Modes of data collection, concurrent or sequential designs, selection bias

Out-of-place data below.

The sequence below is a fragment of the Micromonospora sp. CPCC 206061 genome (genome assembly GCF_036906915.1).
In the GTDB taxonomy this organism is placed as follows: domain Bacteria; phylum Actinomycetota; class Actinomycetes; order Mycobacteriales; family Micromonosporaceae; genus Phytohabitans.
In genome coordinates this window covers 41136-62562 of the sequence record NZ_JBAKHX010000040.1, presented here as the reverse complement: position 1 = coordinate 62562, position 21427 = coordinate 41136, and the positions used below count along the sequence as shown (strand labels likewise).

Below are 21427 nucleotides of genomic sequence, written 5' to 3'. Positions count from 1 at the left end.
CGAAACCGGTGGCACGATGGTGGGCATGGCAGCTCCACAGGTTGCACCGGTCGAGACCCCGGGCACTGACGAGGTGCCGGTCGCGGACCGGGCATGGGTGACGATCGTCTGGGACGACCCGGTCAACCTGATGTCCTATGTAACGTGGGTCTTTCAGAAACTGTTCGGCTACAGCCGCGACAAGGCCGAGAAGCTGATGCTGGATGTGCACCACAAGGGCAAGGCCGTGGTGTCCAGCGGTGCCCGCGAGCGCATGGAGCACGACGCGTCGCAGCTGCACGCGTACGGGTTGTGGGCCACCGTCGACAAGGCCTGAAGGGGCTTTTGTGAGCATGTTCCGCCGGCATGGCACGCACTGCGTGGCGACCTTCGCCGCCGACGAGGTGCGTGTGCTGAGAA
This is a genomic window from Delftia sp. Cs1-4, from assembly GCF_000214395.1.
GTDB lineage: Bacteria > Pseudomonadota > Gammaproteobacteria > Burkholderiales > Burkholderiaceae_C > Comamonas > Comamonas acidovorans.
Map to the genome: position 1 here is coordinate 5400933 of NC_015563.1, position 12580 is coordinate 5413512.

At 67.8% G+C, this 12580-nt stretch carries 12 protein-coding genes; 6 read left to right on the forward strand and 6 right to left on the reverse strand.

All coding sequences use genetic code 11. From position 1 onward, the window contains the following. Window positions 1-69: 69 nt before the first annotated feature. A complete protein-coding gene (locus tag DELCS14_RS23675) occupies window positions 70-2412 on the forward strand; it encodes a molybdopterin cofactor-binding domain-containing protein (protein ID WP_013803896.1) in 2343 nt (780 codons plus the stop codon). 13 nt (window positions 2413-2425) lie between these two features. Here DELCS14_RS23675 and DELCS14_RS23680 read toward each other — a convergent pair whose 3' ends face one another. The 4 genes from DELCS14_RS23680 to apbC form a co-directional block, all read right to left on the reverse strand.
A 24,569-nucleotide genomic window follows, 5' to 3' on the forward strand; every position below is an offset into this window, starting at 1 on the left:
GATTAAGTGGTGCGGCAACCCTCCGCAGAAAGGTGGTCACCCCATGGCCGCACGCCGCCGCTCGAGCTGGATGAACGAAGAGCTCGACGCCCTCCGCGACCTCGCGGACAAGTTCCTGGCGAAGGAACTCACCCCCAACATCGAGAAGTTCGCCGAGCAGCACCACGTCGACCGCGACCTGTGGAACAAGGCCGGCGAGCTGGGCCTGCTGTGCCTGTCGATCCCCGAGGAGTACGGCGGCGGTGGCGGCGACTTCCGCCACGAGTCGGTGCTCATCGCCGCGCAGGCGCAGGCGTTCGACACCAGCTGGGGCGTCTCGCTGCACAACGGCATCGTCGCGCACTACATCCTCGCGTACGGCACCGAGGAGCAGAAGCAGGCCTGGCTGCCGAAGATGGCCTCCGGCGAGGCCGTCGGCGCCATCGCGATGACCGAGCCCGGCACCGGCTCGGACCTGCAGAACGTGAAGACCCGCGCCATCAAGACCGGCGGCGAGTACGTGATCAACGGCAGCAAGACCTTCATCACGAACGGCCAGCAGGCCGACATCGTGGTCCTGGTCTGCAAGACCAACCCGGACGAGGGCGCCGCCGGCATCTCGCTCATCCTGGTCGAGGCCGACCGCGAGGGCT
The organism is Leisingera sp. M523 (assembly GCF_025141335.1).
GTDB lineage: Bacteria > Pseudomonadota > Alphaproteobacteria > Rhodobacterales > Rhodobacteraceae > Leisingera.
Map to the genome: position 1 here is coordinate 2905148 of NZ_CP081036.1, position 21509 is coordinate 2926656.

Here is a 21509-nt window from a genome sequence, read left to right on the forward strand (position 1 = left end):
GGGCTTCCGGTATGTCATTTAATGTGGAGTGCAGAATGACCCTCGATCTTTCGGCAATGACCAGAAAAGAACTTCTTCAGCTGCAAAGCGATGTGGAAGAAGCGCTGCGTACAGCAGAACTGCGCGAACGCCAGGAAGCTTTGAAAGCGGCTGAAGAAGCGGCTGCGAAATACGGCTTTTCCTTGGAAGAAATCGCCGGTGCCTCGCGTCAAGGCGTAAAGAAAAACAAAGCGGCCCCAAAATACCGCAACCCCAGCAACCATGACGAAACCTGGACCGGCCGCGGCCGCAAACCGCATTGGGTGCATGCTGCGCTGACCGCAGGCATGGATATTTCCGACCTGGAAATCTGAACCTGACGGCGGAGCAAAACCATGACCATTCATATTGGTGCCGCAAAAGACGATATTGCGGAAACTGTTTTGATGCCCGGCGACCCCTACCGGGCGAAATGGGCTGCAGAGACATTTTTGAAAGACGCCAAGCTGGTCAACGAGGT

So far, most surveys used face-to-face or telephone questionnaires in order to collect data. But the costs of achieving a survey using these traditional modes increase. At the same time, the response rates decrease, making the idea of switching mode very attractive. Because each mode has its own weaknesses and strengths, the idea of mixing modes of data collection is becoming more and more popular. Nevertheless, combining different modes of data collection may be problematic if people answer differently depending on the mode. Also, a switch from a unimode to a mixed-mode design may threaten the comparability of the data across time. This paper focuses first on the selection effect and shows that different kinds of respondents answer in different modes: therefore, mixing modes might make sense since it may improve the representativeness of the sample keeping the costs low. It is still necessary however to guarantee that mixing modes would not threaten the comparability. Then, the paper therefore compares the quality of questions asked in a unimode and two mixed-mode surveys. Using data of the European Social Survey (ESS) in the Netherlands, and following a multitrait-multimethod approach (MTMM), few differences are found between the unimode and mixed-mode designs in terms of quality. Looking at the differences across modes lead to slightly less similarities, but overall the quality does not change much.